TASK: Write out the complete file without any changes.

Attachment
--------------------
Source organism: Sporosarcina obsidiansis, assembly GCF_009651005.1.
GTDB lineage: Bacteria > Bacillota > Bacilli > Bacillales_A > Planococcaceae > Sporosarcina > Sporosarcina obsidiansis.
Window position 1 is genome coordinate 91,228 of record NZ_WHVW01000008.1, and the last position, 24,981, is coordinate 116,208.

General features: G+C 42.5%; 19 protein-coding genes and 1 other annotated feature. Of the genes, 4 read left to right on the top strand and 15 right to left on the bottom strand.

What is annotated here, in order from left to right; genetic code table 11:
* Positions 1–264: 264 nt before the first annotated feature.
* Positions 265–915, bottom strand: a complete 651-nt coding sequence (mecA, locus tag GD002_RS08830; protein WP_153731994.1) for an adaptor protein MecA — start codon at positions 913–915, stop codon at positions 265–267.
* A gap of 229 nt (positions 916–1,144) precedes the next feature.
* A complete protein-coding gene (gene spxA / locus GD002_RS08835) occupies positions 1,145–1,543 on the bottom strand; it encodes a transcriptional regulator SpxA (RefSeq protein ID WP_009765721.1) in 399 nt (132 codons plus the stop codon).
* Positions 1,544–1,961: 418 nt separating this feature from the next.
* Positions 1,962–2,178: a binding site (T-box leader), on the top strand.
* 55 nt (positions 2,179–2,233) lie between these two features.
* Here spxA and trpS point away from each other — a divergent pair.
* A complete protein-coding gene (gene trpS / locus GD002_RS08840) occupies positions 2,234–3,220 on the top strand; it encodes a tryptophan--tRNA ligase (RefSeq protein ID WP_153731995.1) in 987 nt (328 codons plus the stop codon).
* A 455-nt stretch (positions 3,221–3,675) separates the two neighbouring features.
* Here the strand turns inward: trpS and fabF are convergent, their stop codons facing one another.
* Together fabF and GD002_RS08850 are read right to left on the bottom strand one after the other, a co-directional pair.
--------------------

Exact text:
Source organism: Sporosarcina obsidiansis, assembly GCF_009651005.1.
GTDB lineage: Bacteria > Bacillota > Bacilli > Bacillales_A > Planococcaceae > Sporosarcina > Sporosarcina obsidiansis.
Window position 1 is genome coordinate 91,228 of record NZ_WHVW01000008.1, and the last position, 24,981, is coordinate 116,208.

General features: G+C 42.5%; 19 protein-coding genes and 1 other annotated feature. Of the genes, 4 read left to right on the top strand and 15 right to left on the bottom strand.

What is annotated here, in order from left to right; genetic code table 11:
* Positions 1–264: 264 nt before the first annotated feature.
* Positions 265–915, bottom strand: a complete 651-nt coding sequence (mecA, locus tag GD002_RS08830; protein WP_153731994.1) for an adaptor protein MecA — start codon at positions 913–915, stop codon at positions 265–267.
* A gap of 229 nt (positions 916–1,144) precedes the next feature.
* A complete protein-coding gene (gene spxA / locus GD002_RS08835) occupies positions 1,145–1,543 on the bottom strand; it encodes a transcriptional regulator SpxA (RefSeq protein ID WP_009765721.1) in 399 nt (132 codons plus the stop codon).
* Positions 1,544–1,961: 418 nt separating this feature from the next.
* Positions 1,962–2,178: a binding site (T-box leader), on the top strand.
* 55 nt (positions 2,179–2,233) lie between these two features.
* Here spxA and trpS point away from each other — a divergent pair.
* A complete protein-coding gene (gene trpS / locus GD002_RS08840) occupies positions 2,234–3,220 on the top strand; it encodes a tryptophan--tRNA ligase (RefSeq protein ID WP_153731995.1) in 987 nt (328 codons plus the stop codon).
* A 455-nt stretch (positions 3,221–3,675) separates the two neighbouring features.
* Here the strand turns inward: trpS and fabF are convergent, their stop codons facing one another.
* Together fabF and GD002_RS08850 are read right to left on the bottom strand one after the other, a co-directional pair.